There’s Hope for the World

Now faith is the assurance of things hoped for, the conviction of things not seen.

Hebrews 11:1

But this I call to mind, and therefore I have hope: The steadfast love of the Lord never ceases; his mercies never come to an end; they are new every morning; great is your faithfulness.

Lamentations 3:21-23

Three years and seven months ago, my husband and I closed on our first house and moved to the smallest town I’ve ever lived in. The town has all the same problems as the world at large on a smaller, more intimate scale. We struggle with racism, income inequality, violence, climate change, food insecurity, immigrant rights, political divisions and more. I’ve been known to joke that those struggles were the reason I moved here in the first place. I figured that if I could help solve those problems in a small town of less than 10,000 people, there would be hope for the rest of the world.

Most days, this small town looks much like the rest of the world. The last few months have brought us Covid-19 pandemic infections that rival larger urban areas (when proportionally adjusted for our population). Amidst the murders of black women and men around our nation and systemic racism, Facebook posts from local friends reflect the same news articles and resources posted by urban friends. My default “hope setting” has stayed on something like Hebrews 11:1 describes.

Last night, though, was different. Undeterred by nationwide reports of violence at similar events, a few young women from our local high school organized a peaceful protest and march to support the Black Lives Matter movement. Hundreds of community members gathered at the town square and walked down Main Street to condemn the recent deaths of George Floyd, Breonna Taylor, Ahmaud Arbery, and the countless victims whose names go unreported or unremembered by a society that so often fails to value people of color. I listened as the young women spoke before the event. I listened as our police chief and another officer spoke out against police brutality and marched with us, while others directed traffic and handed out water to the marchers. I walked down Main Street with a crowd extending past my line of vision, and I came face to face with a determined hope. It’s a big deal when the marching crowd seems as large as the turnout for Bacon Fest and the Prime Beef Festival parade. (They’re two separate things, because why not?)

We haven’t solved the world’s problems. Cities are still burning around our country, threats to life threats abound. Here, though, there is hope for our world. Refrains of “We Shall Overcome” could be heard in the crowd. Cheers of “Vote, Vote, Vote” lingered as we dispersed. The work has begun, it will continue, our shared humanity depends on our building beloved community. We may be starting small, but we have big visions and a deep, liberating hope.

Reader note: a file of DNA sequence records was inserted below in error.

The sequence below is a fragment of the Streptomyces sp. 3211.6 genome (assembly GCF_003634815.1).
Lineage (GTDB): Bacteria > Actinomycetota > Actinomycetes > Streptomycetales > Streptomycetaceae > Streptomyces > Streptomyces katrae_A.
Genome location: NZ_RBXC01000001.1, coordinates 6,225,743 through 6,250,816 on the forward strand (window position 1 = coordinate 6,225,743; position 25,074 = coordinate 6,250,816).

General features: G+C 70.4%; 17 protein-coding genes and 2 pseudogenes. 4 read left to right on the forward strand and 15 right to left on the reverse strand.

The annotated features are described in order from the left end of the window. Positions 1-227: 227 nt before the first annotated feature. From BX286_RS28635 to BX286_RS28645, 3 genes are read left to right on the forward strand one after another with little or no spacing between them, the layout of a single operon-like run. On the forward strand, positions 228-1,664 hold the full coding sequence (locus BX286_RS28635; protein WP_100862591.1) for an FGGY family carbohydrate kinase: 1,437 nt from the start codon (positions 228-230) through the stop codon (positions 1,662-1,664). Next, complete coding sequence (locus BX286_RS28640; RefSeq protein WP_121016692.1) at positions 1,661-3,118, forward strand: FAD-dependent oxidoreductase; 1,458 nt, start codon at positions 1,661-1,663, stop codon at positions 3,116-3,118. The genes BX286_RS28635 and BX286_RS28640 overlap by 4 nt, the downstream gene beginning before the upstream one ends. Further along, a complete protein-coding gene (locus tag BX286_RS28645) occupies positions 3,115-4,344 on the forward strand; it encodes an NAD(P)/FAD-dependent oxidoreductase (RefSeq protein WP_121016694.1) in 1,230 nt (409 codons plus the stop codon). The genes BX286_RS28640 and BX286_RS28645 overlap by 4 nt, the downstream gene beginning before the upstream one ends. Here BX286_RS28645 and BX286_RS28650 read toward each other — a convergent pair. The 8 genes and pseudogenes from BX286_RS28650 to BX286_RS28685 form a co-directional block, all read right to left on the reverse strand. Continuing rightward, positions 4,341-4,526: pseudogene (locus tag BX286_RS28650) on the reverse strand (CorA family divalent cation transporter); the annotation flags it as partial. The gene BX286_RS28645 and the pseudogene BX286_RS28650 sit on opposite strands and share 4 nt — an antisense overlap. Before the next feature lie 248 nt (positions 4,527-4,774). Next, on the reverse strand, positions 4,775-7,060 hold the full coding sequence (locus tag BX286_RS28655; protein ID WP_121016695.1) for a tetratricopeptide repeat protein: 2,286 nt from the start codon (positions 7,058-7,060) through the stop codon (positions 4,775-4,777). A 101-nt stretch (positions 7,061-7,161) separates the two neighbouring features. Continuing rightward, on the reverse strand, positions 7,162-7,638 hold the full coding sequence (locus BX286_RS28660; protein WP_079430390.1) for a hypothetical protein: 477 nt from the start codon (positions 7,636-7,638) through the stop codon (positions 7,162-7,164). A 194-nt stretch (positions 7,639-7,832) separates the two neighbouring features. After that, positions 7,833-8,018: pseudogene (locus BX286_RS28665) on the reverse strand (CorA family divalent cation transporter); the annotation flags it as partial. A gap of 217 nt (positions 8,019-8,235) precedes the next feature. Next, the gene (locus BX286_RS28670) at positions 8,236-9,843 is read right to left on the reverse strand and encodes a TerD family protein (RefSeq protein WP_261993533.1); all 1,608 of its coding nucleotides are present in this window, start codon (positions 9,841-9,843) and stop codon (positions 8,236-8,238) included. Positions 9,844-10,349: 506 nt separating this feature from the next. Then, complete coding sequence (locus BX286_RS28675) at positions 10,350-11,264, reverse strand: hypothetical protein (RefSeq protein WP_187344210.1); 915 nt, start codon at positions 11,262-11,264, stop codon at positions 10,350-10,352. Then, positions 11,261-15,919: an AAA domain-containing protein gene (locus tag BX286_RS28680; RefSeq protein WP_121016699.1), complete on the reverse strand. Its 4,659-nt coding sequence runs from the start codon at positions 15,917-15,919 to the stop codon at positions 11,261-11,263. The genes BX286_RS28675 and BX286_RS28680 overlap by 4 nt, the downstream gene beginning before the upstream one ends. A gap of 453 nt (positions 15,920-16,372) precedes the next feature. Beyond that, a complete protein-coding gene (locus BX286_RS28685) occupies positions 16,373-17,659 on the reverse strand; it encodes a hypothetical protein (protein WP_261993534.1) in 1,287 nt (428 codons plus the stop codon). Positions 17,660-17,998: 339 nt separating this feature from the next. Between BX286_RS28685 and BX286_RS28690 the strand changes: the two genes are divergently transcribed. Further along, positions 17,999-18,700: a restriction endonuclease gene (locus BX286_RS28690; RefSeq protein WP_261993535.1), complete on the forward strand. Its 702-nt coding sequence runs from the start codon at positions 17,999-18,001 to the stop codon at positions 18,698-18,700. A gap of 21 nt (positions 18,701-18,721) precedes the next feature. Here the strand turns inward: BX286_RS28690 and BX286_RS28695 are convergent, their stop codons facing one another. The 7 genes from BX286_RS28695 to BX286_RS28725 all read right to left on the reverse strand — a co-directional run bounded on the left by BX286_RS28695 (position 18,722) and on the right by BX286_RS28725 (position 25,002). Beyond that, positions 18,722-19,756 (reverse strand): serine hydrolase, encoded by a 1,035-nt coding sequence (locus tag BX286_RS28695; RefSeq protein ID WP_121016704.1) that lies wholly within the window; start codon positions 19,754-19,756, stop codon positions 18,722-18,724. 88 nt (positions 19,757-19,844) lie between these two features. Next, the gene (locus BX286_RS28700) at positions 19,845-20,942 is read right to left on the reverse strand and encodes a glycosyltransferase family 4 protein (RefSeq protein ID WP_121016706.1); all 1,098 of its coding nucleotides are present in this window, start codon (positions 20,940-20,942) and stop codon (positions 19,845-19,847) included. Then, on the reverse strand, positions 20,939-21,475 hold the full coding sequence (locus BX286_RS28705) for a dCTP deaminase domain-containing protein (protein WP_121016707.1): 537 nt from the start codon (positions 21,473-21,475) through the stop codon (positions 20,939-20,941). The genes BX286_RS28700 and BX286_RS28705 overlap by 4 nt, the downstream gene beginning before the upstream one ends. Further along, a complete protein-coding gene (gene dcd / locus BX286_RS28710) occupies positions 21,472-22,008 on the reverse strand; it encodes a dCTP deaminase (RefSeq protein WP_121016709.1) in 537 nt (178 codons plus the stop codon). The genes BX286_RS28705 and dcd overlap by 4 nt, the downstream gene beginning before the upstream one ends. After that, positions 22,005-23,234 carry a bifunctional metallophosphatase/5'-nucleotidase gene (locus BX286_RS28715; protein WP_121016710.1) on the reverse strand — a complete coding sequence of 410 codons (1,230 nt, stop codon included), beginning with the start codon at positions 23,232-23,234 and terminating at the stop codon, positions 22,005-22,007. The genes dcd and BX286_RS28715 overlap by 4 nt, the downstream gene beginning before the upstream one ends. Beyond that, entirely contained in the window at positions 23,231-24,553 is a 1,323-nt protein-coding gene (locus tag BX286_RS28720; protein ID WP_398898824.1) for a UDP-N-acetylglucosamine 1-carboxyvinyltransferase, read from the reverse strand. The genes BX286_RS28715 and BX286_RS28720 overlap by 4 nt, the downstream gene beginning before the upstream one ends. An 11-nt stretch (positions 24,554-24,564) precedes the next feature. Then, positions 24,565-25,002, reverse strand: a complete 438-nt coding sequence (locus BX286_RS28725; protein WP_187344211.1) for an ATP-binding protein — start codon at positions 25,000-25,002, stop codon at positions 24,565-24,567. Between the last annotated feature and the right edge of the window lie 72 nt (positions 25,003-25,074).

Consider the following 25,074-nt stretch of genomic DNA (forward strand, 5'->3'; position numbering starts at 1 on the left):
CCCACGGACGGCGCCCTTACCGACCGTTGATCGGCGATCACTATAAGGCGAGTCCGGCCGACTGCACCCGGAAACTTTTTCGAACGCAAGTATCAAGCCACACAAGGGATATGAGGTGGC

Worship Resources for Sunday, October 19

Worship Theme: The Race of a Lifetime: Training for Humility

Scripture Lessons: John 18:15-27; John 21:15-19

Call to Worship

Leader: Gather your thoughts, your hearts, your voices.
People: Let us come to this place from too busy schedules and worldly demands.
Leader: Whether we are wrong or right, or somewhere in between, we are loved.

People: Wherever we are from, wherever we are going, we can call this place home.
Leader: Together, let us praise our creator and sustainer, our beginning and end.

People: Let us worship God!

Call to Confession

Our worship each week presents us with both the challenge and good news of confession. We are challenged because we have to admit we aren’t perfect. We encounter good news when we realize that God still loves us anyway.

Prayer of Confession

God of all things perfect and imperfect, you have given us life, purpose, and an invitation to discipleship. As we follow the path you have set for us, though, we forget that your invitation is not to a ministry of perfection. We are hard on others when they don’t meet our expectations, and we are even harder on ourselves when we fall short of our ideals. Remind us that all who have been called your disciples were imperfect. Remind us that the whole point of the life, death and resurrection of Christ was to meet us in our imperfection and to transform it for good.

Assurance of God’s Pardon

Leader: Friends, hear the good news. In Christ, we are a forgiven, blessed, and risen people.
People: Thanks be to God!